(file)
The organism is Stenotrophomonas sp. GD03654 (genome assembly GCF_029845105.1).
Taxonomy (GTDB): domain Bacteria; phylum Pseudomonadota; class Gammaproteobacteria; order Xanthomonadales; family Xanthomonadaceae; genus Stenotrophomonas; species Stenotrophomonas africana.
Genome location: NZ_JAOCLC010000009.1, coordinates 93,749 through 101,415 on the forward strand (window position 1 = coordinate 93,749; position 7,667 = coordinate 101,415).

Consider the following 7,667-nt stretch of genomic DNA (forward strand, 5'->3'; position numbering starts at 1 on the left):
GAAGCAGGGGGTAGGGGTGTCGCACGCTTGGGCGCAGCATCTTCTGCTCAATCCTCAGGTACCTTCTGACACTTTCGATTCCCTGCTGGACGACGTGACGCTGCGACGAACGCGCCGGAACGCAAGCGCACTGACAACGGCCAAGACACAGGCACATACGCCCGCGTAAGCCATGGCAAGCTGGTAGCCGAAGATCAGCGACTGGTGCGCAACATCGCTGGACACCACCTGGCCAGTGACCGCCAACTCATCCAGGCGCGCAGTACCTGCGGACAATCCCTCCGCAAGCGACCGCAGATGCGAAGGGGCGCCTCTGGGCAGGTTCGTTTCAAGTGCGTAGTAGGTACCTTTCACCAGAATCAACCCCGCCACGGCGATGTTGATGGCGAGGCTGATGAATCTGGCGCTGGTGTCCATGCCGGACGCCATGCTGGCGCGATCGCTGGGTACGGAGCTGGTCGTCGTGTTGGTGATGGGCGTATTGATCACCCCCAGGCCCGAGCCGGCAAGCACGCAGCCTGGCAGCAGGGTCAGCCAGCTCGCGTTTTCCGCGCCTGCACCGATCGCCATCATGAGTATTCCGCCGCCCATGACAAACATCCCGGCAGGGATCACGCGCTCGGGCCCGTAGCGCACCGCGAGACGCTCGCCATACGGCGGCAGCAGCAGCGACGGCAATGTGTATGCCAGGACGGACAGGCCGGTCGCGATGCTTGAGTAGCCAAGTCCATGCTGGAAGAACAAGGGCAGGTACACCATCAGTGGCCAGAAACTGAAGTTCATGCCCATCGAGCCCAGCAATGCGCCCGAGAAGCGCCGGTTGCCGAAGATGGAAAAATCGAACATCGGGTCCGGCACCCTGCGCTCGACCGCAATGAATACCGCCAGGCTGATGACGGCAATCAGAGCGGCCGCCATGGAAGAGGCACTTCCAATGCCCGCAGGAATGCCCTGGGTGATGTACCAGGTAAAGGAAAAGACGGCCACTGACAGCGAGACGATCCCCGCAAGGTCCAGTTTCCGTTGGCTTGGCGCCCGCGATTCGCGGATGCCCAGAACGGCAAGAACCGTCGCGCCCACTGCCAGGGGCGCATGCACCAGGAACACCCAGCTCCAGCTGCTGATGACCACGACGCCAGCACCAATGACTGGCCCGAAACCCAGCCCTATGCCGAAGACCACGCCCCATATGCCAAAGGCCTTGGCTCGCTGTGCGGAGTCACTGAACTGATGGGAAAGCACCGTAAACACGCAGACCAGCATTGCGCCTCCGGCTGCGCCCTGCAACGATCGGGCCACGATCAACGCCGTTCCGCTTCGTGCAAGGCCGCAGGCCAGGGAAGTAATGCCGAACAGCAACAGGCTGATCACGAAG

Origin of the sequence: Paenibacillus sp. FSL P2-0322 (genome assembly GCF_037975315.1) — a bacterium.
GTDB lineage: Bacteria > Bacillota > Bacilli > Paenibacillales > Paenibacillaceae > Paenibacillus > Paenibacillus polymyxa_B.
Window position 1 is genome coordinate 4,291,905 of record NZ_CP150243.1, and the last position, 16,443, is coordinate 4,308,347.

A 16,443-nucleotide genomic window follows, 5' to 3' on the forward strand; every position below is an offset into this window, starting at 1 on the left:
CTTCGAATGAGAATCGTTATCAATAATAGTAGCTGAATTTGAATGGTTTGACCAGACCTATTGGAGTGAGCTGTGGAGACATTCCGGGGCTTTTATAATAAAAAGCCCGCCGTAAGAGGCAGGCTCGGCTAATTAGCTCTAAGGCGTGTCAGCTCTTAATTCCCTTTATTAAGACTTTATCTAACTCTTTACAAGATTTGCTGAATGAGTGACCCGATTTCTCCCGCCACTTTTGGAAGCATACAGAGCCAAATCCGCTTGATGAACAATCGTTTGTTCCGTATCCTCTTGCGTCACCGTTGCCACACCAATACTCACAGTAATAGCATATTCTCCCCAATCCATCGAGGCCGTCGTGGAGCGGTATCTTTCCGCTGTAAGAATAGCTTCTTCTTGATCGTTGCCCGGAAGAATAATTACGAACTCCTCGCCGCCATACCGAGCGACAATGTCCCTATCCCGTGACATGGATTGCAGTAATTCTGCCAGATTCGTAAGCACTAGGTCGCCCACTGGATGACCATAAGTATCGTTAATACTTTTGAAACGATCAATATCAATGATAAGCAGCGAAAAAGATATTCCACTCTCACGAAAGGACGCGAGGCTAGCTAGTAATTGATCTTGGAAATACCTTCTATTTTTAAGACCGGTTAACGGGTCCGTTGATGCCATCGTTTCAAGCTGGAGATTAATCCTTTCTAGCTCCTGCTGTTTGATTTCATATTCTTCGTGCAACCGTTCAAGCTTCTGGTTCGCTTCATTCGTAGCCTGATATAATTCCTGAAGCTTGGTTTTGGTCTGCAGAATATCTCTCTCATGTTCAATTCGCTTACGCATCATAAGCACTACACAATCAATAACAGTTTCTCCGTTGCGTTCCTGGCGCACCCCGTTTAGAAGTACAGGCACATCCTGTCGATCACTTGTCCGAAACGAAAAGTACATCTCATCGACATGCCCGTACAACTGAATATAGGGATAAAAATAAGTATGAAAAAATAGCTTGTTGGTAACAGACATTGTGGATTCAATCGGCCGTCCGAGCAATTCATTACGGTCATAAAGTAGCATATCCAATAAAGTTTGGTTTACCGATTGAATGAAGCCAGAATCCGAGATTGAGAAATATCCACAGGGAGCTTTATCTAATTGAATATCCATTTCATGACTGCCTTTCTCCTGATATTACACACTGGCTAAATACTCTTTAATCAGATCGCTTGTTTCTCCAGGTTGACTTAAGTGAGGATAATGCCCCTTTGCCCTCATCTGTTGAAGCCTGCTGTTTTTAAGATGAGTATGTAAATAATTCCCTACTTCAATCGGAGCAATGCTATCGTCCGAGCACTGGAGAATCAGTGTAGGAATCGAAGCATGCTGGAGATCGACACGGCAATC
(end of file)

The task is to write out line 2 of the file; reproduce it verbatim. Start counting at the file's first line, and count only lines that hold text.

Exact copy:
Taxonomy (GTDB): domain Bacteria; phylum Pseudomonadota; class Gammaproteobacteria; order Xanthomonadales; family Xanthomonadaceae; genus Stenotrophomonas; species Stenotrophomonas africana.